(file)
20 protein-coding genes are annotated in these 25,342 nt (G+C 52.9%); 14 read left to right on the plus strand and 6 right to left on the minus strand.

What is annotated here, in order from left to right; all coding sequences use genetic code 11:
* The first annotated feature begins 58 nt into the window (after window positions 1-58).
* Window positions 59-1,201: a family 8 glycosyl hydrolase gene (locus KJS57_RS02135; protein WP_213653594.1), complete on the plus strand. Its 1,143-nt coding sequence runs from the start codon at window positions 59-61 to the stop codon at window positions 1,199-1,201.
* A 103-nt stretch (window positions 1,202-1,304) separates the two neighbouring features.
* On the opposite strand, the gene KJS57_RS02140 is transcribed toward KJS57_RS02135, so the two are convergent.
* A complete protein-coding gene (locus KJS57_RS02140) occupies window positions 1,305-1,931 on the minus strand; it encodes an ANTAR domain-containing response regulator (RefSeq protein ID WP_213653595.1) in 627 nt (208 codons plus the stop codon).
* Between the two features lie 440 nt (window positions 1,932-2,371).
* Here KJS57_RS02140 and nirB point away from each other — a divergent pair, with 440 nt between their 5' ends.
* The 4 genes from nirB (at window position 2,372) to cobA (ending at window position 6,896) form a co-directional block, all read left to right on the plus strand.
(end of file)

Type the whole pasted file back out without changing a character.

20 protein-coding genes are annotated in these 25,342 nt (G+C 52.9%); 14 read left to right on the plus strand and 6 right to left on the minus strand.

What is annotated here, in order from left to right; all coding sequences use genetic code 11:
* The first annotated feature begins 58 nt into the window (after window positions 1-58).
* Window positions 59-1,201: a family 8 glycosyl hydrolase gene (locus KJS57_RS02135; protein WP_213653594.1), complete on the plus strand. Its 1,143-nt coding sequence runs from the start codon at window positions 59-61 to the stop codon at window positions 1,199-1,201.
* A 103-nt stretch (window positions 1,202-1,304) separates the two neighbouring features.
* On the opposite strand, the gene KJS57_RS02140 is transcribed toward KJS57_RS02135, so the two are convergent.
* A complete protein-coding gene (locus KJS57_RS02140) occupies window positions 1,305-1,931 on the minus strand; it encodes an ANTAR domain-containing response regulator (RefSeq protein ID WP_213653595.1) in 627 nt (208 codons plus the stop codon).
* Between the two features lie 440 nt (window positions 1,932-2,371).
* Here KJS57_RS02140 and nirB point away from each other — a divergent pair, with 440 nt between their 5' ends.
* The 4 genes from nirB (at window position 2,372) to cobA (ending at window position 6,896) form a co-directional block, all read left to right on the plus strand.